Taxi firm Uber has had their licence suspended in Sheffield throwing the future of the city operation into doubt.
Sheffield Council made the decision after Uber 'failed to respond to requests from the local authority's licensing team about their management'.
Uber can still legally operate until December 18 and if they appeal, the firm can continue to run until a challenge has been heard.
Uber bosses cite they needed to make a name change on the licence and Sheffield Council made them apply again.
Ibrar Hussain, taxi driver and GMB union rep for drivers in Sheffield said: "Uber only have themselves to blame for this - the law does not allow does not allow the transfer of an operator's licence.
"They will now go through the proper processes and must meet the stringent standards in Sheffield which can only be good news.
"If they fall short for whatever reason then they should have their licence in the city revoked."
The news as Uber had their licence renewal refused in London and were knocked back in the Welsh city of Swansea last week. York Council are to decide the fate or the firm next week.
Brighton Council and Rotherham Council only granted six and 12 month contracts respectively.
In November, the Employment Appeal Tribunal upheld a ruling that Uber drivers should be classified as workers.
October 2016 saw the Central London Employment Tribunal rule in GMB's favour - determining that Uber drivers are not self-employed, but workers entitled to basic workers’ rights including holiday pay, a guaranteed minimum wage and an entitlement to breaks.
A Sheffield Council spokesman said: “Uber’s licence was suspended last Friday (29 November) after the current licence holder failed to respond to requests, made by our licensing team, about the management of Uber.
“It is legally allowed to operate up to 18th December, and if it chooses to appeal this suspension it can continue to operate until the appeal is heard. If it decides against an appeal the suspension will come into force.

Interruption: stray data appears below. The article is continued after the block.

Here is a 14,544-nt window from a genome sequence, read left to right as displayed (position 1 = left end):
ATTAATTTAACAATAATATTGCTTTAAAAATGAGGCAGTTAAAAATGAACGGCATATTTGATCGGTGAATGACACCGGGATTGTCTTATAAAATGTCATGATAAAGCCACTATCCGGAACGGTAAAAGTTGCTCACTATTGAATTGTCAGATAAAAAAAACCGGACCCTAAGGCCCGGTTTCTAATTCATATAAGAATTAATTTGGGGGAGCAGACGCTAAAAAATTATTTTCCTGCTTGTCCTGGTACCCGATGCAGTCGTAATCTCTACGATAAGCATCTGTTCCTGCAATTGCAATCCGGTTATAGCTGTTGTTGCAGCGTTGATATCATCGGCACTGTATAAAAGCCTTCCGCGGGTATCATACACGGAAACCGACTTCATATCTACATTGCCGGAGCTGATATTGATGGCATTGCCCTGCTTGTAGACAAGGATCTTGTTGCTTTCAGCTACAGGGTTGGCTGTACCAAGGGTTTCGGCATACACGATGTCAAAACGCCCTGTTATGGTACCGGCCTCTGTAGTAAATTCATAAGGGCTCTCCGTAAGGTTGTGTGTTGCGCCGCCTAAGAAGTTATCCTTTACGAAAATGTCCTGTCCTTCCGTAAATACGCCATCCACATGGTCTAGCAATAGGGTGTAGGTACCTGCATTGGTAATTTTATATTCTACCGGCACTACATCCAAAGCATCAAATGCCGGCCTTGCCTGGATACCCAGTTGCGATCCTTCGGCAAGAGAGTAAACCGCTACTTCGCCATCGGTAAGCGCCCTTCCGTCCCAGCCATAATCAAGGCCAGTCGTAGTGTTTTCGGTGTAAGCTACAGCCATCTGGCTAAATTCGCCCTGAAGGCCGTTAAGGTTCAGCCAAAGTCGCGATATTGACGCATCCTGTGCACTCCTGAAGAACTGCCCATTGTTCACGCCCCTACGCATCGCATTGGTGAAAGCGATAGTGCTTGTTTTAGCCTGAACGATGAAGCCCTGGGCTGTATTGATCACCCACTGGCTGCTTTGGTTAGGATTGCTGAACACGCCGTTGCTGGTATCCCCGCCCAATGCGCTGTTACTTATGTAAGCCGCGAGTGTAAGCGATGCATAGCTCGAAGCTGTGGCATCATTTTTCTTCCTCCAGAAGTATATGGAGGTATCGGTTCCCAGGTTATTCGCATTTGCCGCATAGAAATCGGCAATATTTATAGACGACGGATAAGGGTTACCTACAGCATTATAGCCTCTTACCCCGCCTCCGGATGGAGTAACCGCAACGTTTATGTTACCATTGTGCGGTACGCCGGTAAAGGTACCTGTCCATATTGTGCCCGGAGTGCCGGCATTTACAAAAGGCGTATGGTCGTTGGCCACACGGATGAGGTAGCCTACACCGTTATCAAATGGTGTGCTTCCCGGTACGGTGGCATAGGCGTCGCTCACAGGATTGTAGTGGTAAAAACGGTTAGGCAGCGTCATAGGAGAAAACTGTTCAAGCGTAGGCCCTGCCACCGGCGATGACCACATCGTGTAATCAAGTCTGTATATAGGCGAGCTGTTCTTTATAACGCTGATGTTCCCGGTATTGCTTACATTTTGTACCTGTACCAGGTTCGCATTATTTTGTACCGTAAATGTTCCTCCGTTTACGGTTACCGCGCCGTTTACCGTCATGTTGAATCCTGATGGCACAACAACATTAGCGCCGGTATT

“We received a new application, for a licence to operate taxis in Sheffield, from Uber Britannia Limited, on October 18, 2017 which we are currently processing.
“Any new application is dealt with by the Licensing department who will decide if those applying for the licence meet the criteria. It will only be referred to the licensing sub-committee if a decision by the committee is required.
“The legislation does not allow for the transfer of an operator’s licence.”
An Uber spokesman said: "We informed Sheffield Council on October 5 that we would need to change the name on our licence as the named individual would soon be leaving the company.
"The council told us they couldn't change the name on the licence, as most other councils have done, and that instead we would have to apply for a new one.
"We submitted an application for a new licence on October 16. While the council has therefore suspended the current licence on our application for a new licence continues to be processed.
"We hope our application for a new licence will be resolved before December 19 so that we can continue serving tens of thousands of riders and drivers in Sheffield."